The National Lottery has confirmed a grant of £1.37m to Glasgow Building Preservation Trust to redevelop a historic boathouse on Glasgow Green.
Thanks to money raised by National Lottery players, the Rejuvenation of the West Boathouse project will open up the River Clyde to all by removing barriers in order to enjoy and share the social, physical and psychological benefits of being part of a diverse river community. The project will redevelop the historic timber structure into a fully shared and accessible facility to enable other groups to utilise the building and access the river Clyde.
Lucy Casot, Head of the Heritage Lottery Fund in Scotland, said:
“With the European Rowing Championships coming to Scotland for the first time in its history in eight weeks’ time, the popularity of the sport is on the increase. We’re delighted that, thanks to players of the National Lottery, a building which has great sporting heritage and associations with Glasgow 2018 Ambassador Karen Bennett and Dame Katherine Grainger will be able to open its doors to local people and allow them to enjoy the river on their doorstep.”
Glasgow Building Preservation Trust (GBPT) have been working with volunteers from two rowing clubs and the project team to develop proposals for the listed building and an activity plan to promote use of the building and the river through a series of events and activities to appeal to wider audience – encouraging everyone to engage with the river and the heritage of the site.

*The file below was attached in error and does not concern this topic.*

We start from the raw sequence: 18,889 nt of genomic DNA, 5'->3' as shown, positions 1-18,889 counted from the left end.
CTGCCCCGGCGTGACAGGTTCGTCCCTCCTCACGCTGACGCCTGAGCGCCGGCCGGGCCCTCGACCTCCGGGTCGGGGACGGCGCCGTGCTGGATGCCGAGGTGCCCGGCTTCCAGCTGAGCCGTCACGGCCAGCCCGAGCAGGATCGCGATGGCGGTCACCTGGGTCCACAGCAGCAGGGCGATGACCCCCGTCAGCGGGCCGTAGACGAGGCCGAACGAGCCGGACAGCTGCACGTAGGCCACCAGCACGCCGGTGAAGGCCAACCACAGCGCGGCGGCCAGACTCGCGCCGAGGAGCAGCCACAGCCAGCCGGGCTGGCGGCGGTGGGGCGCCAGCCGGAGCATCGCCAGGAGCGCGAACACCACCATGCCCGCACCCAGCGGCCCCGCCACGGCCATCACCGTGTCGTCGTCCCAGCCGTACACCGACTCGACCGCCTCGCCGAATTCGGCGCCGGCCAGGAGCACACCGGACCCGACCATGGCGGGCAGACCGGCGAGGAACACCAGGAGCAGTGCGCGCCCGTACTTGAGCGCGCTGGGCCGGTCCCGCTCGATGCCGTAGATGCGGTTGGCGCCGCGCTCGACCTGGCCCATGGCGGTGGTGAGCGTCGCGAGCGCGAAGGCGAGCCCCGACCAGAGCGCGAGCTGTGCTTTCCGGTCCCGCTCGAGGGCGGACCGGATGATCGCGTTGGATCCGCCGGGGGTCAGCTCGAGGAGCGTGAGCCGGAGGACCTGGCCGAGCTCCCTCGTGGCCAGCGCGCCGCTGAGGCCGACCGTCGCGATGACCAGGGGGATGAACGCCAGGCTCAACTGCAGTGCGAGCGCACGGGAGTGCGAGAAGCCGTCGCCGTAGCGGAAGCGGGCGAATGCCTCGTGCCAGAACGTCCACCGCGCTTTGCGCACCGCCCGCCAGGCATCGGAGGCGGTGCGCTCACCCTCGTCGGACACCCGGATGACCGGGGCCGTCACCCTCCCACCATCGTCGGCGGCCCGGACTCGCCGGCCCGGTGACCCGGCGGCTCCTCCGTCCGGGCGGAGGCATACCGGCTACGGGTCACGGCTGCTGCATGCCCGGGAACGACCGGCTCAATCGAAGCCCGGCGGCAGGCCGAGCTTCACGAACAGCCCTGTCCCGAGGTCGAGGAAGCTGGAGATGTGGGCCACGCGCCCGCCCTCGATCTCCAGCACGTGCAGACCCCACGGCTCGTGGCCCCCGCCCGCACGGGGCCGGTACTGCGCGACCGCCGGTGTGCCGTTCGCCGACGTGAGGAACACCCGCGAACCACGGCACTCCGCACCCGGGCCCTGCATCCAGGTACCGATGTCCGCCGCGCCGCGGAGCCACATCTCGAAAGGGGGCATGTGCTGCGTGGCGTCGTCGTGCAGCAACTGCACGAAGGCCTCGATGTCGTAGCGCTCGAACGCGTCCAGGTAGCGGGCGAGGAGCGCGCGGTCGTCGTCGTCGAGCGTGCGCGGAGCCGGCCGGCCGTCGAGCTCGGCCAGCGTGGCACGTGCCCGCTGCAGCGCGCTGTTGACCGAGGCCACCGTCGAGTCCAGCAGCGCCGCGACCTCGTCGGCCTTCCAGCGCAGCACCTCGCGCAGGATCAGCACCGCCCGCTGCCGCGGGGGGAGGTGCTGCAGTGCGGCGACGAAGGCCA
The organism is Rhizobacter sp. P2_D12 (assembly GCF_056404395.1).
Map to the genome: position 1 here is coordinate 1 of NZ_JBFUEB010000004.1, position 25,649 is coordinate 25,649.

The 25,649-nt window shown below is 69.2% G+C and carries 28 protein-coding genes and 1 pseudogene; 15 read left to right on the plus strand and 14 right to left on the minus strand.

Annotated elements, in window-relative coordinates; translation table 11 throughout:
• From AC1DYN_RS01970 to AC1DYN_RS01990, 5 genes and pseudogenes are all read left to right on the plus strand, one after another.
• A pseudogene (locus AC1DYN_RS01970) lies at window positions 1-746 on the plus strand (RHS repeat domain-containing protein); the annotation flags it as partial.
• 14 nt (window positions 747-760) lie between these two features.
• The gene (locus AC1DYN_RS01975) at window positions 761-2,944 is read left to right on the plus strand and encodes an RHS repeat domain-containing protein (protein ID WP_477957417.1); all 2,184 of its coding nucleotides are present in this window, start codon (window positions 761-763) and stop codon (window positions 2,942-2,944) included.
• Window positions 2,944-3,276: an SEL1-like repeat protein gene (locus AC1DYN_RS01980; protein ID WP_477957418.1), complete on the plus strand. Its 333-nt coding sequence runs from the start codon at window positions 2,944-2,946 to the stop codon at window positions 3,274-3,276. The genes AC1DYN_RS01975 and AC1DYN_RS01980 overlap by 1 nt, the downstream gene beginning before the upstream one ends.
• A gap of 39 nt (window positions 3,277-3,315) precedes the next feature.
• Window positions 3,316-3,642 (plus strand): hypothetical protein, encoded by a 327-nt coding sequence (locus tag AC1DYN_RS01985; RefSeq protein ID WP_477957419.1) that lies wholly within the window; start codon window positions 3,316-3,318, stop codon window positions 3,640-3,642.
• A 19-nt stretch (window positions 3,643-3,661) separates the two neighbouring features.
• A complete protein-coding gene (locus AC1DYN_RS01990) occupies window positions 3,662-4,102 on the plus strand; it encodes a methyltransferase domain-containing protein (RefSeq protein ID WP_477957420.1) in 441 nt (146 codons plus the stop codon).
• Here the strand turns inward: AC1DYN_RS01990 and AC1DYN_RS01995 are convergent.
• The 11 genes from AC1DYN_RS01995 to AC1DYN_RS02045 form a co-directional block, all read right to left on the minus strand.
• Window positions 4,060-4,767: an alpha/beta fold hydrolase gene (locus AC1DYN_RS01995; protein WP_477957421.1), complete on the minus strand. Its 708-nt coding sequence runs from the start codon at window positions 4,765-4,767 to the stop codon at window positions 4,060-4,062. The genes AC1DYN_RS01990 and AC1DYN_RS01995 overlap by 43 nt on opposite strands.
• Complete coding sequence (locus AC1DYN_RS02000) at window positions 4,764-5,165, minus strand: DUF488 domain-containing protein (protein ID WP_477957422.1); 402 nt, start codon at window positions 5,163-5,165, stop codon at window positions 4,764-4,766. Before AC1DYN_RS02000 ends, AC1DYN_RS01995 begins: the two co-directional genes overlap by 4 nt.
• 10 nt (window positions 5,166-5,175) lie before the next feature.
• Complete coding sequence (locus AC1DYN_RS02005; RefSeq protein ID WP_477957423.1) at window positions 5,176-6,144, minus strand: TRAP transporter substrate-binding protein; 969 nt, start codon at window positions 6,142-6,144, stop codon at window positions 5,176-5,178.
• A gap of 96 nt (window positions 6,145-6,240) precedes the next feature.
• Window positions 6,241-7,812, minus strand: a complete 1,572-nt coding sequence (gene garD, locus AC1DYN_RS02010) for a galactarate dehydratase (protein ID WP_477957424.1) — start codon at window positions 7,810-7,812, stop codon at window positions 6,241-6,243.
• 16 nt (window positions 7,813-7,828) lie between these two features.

John Entwistle, Chair of Glasgow Building Preservation Trust said:
“We are delighted that the Heritage Lottery Fund have re-confirmed their long-standing support for this project – from their initial Start-Up Grant to the rowing clubs in 2015, through funding the project development and now this final grant award. We are grateful to the National Lottery players who, through the Heritage Lottery Fund, have been essential in our work to save historic buildings in Glasgow, such as the West Boathouse.”
In addition to HLF award, GBPT have also secured capital funding from Historic Environment Scotland, the Robertson Trust, Glasgow City Council, Hugh Fraser Foundation, Turtleton Charitable Trust and the Mickel Fund. This follows development funding previously awarded by Architectural Heritage Fund, William Grant Foundation, Glasgow City Council, MyPark Scotland public appeal and the Spirit of Calton Fund.
The Lord Provost of Glasgow, Eva Bolander, said:
“Glasgow is proud of its built heritage and the river from which so much wealth and pride has flowed. It is fantastic news that the National Lottery players, through the Heritage Lottery Fund, have confirmed their support for this unique project which seeks to reconnect communities with the Clyde.”
With total project costs of £2.7m identified, GBPT will spend the next year developing the proposals and raising the remaining funding before starting work in spring 2019, with completion anticipated in 2020.